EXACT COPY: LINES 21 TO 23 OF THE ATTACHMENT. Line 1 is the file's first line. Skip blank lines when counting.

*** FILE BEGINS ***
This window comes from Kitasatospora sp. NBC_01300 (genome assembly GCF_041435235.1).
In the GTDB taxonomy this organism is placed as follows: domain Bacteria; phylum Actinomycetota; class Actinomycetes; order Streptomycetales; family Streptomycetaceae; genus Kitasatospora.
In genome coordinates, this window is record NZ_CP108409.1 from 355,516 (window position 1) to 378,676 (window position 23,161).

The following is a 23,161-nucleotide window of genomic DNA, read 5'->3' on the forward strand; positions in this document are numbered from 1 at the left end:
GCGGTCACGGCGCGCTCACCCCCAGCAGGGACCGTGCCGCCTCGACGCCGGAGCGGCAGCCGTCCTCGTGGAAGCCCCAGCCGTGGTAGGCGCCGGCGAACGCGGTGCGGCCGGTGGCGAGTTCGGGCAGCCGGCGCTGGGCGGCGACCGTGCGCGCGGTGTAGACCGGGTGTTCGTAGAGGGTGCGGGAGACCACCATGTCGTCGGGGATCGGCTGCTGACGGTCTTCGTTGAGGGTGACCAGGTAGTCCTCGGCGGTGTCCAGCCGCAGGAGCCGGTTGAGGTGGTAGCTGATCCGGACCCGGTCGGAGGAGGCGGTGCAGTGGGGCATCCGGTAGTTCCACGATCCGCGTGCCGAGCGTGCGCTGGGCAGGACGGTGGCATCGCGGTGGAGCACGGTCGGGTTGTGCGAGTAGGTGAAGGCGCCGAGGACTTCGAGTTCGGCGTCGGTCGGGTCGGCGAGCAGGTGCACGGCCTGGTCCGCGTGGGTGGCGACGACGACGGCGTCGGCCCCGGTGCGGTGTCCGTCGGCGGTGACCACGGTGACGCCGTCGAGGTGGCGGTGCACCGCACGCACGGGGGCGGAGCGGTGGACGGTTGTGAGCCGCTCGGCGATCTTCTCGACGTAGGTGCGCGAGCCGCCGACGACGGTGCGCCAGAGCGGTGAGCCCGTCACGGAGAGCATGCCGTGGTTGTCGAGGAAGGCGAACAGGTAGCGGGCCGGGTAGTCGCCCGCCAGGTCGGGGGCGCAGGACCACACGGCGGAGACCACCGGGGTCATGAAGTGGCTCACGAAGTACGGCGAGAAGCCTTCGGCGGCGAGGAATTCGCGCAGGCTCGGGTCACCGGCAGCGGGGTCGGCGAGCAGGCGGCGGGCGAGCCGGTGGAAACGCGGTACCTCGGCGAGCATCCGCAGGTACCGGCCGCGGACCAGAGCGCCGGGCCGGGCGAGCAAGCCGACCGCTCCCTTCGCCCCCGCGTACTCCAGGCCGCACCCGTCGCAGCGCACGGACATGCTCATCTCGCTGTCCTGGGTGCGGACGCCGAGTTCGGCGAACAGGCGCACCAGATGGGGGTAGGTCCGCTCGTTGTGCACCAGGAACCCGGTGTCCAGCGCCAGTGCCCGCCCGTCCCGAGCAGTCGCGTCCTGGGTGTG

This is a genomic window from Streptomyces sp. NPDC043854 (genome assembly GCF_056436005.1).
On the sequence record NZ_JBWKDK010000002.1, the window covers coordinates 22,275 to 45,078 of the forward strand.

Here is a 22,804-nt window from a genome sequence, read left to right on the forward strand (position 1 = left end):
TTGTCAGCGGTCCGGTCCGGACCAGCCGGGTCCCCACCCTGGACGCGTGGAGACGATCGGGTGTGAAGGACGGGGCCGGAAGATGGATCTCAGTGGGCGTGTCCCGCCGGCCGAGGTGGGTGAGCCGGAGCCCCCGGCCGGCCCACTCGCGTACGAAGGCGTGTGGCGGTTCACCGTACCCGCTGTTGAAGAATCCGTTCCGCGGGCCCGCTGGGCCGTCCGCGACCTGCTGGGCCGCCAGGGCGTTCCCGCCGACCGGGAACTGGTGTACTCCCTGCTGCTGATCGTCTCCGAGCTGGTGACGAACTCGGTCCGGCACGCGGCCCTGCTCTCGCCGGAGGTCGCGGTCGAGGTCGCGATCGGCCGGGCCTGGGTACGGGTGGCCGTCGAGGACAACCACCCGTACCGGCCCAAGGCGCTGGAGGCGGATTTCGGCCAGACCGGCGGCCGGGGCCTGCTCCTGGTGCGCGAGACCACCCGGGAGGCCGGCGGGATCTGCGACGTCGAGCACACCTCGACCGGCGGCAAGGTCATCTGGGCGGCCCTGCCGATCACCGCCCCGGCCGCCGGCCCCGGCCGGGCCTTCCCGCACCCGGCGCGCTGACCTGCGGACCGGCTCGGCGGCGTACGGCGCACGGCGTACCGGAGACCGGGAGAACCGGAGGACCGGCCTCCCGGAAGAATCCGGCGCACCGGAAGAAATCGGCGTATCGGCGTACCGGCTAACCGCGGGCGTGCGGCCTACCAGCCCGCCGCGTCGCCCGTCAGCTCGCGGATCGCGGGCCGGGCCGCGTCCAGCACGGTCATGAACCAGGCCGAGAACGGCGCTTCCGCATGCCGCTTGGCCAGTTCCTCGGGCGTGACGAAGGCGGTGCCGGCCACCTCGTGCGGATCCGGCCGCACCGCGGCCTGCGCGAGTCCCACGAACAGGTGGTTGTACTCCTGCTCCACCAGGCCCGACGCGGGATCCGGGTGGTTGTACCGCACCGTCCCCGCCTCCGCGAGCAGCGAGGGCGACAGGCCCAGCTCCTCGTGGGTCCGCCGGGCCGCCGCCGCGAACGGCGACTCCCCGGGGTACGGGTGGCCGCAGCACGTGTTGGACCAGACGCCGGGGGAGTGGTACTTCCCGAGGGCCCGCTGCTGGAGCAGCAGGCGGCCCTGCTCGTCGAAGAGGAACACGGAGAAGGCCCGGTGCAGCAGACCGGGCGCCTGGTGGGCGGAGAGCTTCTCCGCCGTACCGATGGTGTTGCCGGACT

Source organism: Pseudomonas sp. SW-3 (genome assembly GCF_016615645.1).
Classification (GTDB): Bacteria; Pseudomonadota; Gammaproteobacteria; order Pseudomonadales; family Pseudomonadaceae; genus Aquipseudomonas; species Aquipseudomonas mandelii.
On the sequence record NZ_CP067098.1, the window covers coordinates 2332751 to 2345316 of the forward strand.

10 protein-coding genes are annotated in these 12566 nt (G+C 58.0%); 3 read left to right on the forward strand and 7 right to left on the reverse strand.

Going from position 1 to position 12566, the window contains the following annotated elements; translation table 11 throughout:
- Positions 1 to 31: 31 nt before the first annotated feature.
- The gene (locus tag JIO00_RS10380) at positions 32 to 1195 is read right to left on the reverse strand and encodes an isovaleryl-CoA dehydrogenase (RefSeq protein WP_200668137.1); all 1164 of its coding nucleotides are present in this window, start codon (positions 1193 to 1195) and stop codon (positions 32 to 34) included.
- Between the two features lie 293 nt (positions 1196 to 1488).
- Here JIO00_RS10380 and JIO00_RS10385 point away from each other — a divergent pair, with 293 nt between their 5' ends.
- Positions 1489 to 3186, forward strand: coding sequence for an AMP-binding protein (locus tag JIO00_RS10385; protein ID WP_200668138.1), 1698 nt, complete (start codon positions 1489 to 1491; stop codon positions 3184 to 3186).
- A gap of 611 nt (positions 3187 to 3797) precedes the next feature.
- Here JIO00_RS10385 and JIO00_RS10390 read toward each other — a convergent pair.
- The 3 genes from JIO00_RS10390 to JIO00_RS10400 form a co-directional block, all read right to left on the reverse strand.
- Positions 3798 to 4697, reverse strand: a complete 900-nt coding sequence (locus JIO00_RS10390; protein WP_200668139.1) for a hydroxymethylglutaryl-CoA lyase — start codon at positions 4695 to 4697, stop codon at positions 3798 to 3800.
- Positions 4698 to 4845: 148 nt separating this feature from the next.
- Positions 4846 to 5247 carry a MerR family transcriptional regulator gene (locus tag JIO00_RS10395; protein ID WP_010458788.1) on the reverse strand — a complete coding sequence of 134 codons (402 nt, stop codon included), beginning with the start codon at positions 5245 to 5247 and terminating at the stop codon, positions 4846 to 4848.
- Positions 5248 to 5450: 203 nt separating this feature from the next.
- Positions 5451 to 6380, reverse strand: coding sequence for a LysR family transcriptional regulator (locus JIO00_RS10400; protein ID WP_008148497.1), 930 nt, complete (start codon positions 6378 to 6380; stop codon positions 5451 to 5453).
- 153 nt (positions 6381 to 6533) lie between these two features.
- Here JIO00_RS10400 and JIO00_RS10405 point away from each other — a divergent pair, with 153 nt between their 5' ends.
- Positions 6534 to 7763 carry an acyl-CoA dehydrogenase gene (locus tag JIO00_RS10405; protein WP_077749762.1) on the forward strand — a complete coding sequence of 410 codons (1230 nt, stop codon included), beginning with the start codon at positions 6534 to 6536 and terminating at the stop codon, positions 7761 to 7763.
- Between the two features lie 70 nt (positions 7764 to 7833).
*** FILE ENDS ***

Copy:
- Here JIO00_RS10385 and JIO00_RS10390 read toward each other — a convergent pair.
- The 3 genes from JIO00_RS10390 to JIO00_RS10400 form a co-directional block, all read right to left on the reverse strand.
- Positions 3798 to 4697, reverse strand: a complete 900-nt coding sequence (locus JIO00_RS10390; protein WP_200668139.1) for a hydroxymethylglutaryl-CoA lyase — start codon at positions 4695 to 4697, stop codon at positions 3798 to 3800.